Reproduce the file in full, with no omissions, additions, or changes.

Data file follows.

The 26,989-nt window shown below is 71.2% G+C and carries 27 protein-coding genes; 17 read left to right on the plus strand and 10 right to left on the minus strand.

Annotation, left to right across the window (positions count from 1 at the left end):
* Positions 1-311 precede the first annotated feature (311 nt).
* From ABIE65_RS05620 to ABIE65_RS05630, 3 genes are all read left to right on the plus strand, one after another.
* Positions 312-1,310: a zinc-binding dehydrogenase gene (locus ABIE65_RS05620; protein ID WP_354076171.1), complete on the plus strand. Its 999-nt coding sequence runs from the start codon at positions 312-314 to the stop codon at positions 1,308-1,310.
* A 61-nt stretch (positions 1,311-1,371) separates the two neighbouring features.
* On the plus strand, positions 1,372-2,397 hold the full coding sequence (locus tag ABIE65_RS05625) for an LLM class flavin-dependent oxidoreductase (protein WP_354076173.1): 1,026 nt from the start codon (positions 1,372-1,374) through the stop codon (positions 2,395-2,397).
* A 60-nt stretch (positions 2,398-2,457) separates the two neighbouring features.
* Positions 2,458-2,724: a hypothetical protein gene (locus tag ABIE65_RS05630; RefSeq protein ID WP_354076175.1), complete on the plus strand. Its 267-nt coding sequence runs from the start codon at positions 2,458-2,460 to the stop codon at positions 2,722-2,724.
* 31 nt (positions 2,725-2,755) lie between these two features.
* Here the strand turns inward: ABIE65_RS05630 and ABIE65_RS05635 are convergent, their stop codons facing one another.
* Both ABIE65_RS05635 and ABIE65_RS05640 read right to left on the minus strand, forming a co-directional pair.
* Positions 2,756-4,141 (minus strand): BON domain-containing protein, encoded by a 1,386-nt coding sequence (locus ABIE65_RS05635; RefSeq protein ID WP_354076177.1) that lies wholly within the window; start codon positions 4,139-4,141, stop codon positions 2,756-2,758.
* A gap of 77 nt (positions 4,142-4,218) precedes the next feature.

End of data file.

The 26,989-nt window shown below is 71.2% G+C and carries 27 protein-coding genes; 17 read left to right on the plus strand and 10 right to left on the minus strand.

Annotation, left to right across the window (positions count from 1 at the left end):
* Positions 1-311 precede the first annotated feature (311 nt).
* From ABIE65_RS05620 to ABIE65_RS05630, 3 genes are all read left to right on the plus strand, one after another.
* Positions 312-1,310: a zinc-binding dehydrogenase gene (locus ABIE65_RS05620; protein ID WP_354076171.1), complete on the plus strand. Its 999-nt coding sequence runs from the start codon at positions 312-314 to the stop codon at positions 1,308-1,310.
* A 61-nt stretch (positions 1,311-1,371) separates the two neighbouring features.
* On the plus strand, positions 1,372-2,397 hold the full coding sequence (locus tag ABIE65_RS05625) for an LLM class flavin-dependent oxidoreductase (protein WP_354076173.1): 1,026 nt from the start codon (positions 1,372-1,374) through the stop codon (positions 2,395-2,397).
* A 60-nt stretch (positions 2,398-2,457) separates the two neighbouring features.
* Positions 2,458-2,724: a hypothetical protein gene (locus tag ABIE65_RS05630; RefSeq protein ID WP_354076175.1), complete on the plus strand. Its 267-nt coding sequence runs from the start codon at positions 2,458-2,460 to the stop codon at positions 2,722-2,724.
* 31 nt (positions 2,725-2,755) lie between these two features.
* Here the strand turns inward: ABIE65_RS05630 and ABIE65_RS05635 are convergent, their stop codons facing one another.
* Both ABIE65_RS05635 and ABIE65_RS05640 read right to left on the minus strand, forming a co-directional pair.
* Positions 2,756-4,141 (minus strand): BON domain-containing protein, encoded by a 1,386-nt coding sequence (locus ABIE65_RS05635; RefSeq protein ID WP_354076177.1) that lies wholly within the window; start codon positions 4,139-4,141, stop codon positions 2,756-2,758.
* A gap of 77 nt (positions 4,142-4,218) precedes the next feature.